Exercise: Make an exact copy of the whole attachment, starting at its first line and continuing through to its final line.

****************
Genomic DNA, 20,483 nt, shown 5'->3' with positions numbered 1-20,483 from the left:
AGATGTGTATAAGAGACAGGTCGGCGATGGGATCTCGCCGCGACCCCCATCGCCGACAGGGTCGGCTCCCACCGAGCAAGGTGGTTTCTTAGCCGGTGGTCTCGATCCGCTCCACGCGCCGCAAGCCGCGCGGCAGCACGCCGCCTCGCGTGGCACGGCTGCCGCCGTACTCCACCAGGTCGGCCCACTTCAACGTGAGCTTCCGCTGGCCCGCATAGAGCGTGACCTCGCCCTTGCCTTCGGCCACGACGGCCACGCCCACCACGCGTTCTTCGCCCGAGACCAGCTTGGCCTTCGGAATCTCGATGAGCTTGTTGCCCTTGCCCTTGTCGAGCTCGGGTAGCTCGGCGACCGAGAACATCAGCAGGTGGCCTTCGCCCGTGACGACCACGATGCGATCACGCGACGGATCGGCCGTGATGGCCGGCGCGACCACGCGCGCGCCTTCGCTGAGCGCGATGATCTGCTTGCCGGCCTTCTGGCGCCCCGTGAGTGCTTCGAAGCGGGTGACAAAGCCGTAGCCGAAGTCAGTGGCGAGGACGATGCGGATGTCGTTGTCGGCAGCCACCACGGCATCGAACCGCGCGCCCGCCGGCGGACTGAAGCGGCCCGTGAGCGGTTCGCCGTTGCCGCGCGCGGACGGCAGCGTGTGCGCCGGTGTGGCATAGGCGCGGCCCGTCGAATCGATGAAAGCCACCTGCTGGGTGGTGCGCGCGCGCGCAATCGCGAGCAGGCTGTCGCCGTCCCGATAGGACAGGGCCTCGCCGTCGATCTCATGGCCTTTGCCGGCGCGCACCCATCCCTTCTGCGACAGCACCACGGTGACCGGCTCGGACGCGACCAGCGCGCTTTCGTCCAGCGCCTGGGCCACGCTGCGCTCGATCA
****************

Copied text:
Genomic DNA, 20,483 nt, shown 5'->3' with positions numbered 1-20,483 from the left:
AGATGTGTATAAGAGACAGGTCGGCGATGGGATCTCGCCGCGACCCCCATCGCCGACAGGGTCGGCTCCCACCGAGCAAGGTGGTTTCTTAGCCGGTGGTCTCGATCCGCTCCACGCGCCGCAAGCCGCGCGGCAGCACGCCGCCTCGCGTGGCACGGCTGCCGCCGTACTCCACCAGGTCGGCCCACTTCAACGTGAGCTTCCGCTGGCCCGCATAGAGCGTGACCTCGCCCTTGCCTTCGGCCACGACGGCCACGCCCACCACGCGTTCTTCGCCCGAGACCAGCTTGGCCTTCGGAATCTCGATGAGCTTGTTGCCCTTGCCCTTGTCGAGCTCGGGTAGCTCGGCGACCGAGAACATCAGCAGGTGGCCTTCGCCCGTGACGACCACGATGCGATCACGCGACGGATCGGCCGTGATGGCCGGCGCGACCACGCGCGCGCCTTCGCTGAGCGCGATGATCTGCTTGCCGGCCTTCTGGCGCCCCGTGAGTGCTTCGAAGCGGGTGACAAAGCCGTAGCCGAAGTCAGTGGCGAGGACGATGCGGATGTCGTTGTCGGCAGCCACCACGGCATCGAACCGCGCGCCCGCCGGCGGACTGAAGCGGCCCGTGAGCGGTTCGCCGTTGCCGCGCGCGGACGGCAGCGTGTGCGCCGGTGTGGCATAGGCGCGGCCCGTCGAATCGATGAAAGCCACCTGCTGGGTGGTGCGCGCGCGCGCAATCGCGAGCAGGCTGTCGCCGTCCCGATAGGACAGGGCCTCGCCGTCGATCTCATGGCCTTTGCCGGCGCGCACCCATCCCTTCTGCGACAGCACCACGGTGACCGGCTCGGACGCGACCAGCGCGCTTTCGTCCAGCGCCTGGGCCACGCTGCGCTCGATCA